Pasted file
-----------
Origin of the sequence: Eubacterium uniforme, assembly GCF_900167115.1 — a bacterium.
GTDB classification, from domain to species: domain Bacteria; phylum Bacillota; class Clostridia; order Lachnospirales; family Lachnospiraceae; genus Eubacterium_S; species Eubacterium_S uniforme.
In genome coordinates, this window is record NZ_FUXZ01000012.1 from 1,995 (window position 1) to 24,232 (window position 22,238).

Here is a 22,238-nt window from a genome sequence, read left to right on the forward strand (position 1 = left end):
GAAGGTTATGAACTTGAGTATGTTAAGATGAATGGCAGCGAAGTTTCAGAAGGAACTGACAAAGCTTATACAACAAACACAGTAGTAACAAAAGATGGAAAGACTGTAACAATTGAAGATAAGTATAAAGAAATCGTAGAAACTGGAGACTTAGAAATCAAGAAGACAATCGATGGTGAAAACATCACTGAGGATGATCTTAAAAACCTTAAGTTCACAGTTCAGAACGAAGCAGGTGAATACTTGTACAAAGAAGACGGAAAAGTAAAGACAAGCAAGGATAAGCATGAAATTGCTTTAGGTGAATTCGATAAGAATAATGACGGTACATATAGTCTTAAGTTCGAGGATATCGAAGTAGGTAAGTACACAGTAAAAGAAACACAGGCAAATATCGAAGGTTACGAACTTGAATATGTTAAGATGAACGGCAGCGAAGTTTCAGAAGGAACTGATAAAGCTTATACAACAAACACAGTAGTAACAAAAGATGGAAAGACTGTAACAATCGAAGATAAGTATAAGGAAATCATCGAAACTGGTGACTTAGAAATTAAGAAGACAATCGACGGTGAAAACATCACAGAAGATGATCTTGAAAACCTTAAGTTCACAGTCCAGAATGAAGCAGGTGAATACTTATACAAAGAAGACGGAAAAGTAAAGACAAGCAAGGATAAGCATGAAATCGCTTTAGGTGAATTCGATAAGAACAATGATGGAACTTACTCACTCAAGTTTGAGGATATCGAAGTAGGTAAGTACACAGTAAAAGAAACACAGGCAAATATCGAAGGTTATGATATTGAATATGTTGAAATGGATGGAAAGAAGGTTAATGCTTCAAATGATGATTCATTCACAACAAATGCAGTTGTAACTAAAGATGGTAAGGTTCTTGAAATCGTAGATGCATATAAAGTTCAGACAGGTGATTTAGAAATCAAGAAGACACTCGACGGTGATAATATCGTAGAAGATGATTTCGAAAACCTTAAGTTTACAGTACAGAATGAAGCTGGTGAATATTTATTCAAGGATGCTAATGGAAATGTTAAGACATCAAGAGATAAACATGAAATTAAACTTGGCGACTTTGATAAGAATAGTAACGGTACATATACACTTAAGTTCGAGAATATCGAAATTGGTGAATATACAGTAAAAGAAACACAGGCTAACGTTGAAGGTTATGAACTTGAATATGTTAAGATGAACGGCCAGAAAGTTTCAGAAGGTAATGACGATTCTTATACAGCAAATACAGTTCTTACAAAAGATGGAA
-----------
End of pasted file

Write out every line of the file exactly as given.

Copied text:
Origin of the sequence: Eubacterium uniforme, assembly GCF_900167115.1 — a bacterium.
GTDB classification, from domain to species: domain Bacteria; phylum Bacillota; class Clostridia; order Lachnospirales; family Lachnospiraceae; genus Eubacterium_S; species Eubacterium_S uniforme.
In genome coordinates, this window is record NZ_FUXZ01000012.1 from 1,995 (window position 1) to 24,232 (window position 22,238).

Here is a 22,238-nt window from a genome sequence, read left to right on the forward strand (position 1 = left end):
GAAGGTTATGAACTTGAGTATGTTAAGATGAATGGCAGCGAAGTTTCAGAAGGAACTGACAAAGCTTATACAACAAACACAGTAGTAACAAAAGATGGAAAGACTGTAACAATTGAAGATAAGTATAAAGAAATCGTAGAAACTGGAGACTTAGAAATCAAGAAGACAATCGATGGTGAAAACATCACTGAGGATGATCTTAAAAACCTTAAGTTCACAGTTCAGAACGAAGCAGGTGAATACTTGTACAAAGAAGACGGAAAAGTAAAGACAAGCAAGGATAAGCATGAAATTGCTTTAGGTGAATTCGATAAGAATAATGACGGTACATATAGTCTTAAGTTCGAGGATATCGAAGTAGGTAAGTACACAGTAAAAGAAACACAGGCAAATATCGAAGGTTACGAACTTGAATATGTTAAGATGAACGGCAGCGAAGTTTCAGAAGGAACTGATAAAGCTTATACAACAAACACAGTAGTAACAAAAGATGGAAAGACTGTAACAATCGAAGATAAGTATAAGGAAATCATCGAAACTGGTGACTTAGAAATTAAGAAGACAATCGACGGTGAAAACATCACAGAAGATGATCTTGAAAACCTTAAGTTCACAGTCCAGAATGAAGCAGGTGAATACTTATACAAAGAAGACGGAAAAGTAAAGACAAGCAAGGATAAGCATGAAATCGCTTTAGGTGAATTCGATAAGAACAATGATGGAACTTACTCACTCAAGTTTGAGGATATCGAAGTAGGTAAGTACACAGTAAAAGAAACACAGGCAAATATCGAAGGTTATGATATTGAATATGTTGAAATGGATGGAAAGAAGGTTAATGCTTCAAATGATGATTCATTCACAACAAATGCAGTTGTAACTAAAGATGGTAAGGTTCTTGAAATCGTAGATGCATATAAAGTTCAGACAGGTGATTTAGAAATCAAGAAGACACTCGACGGTGATAATATCGTAGAAGATGATTTCGAAAACCTTAAGTTTACAGTACAGAATGAAGCTGGTGAATATTTATTCAAGGATGCTAATGGAAATGTTAAGACATCAAGAGATAAACATGAAATTAAACTTGGCGACTTTGATAAGAATAGTAACGGTACATATACACTTAAGTTCGAGAATATCGAAATTGGTGAATATACAGTAAAAGAAACACAGGCTAACGTTGAAGGTTATGAACTTGAATATGTTAAGATGAACGGCCAGAAAGTTTCAGAAGGTAATGACGATTCTTATACAGCAAATACAGTTCTTACAAAAGATGGAA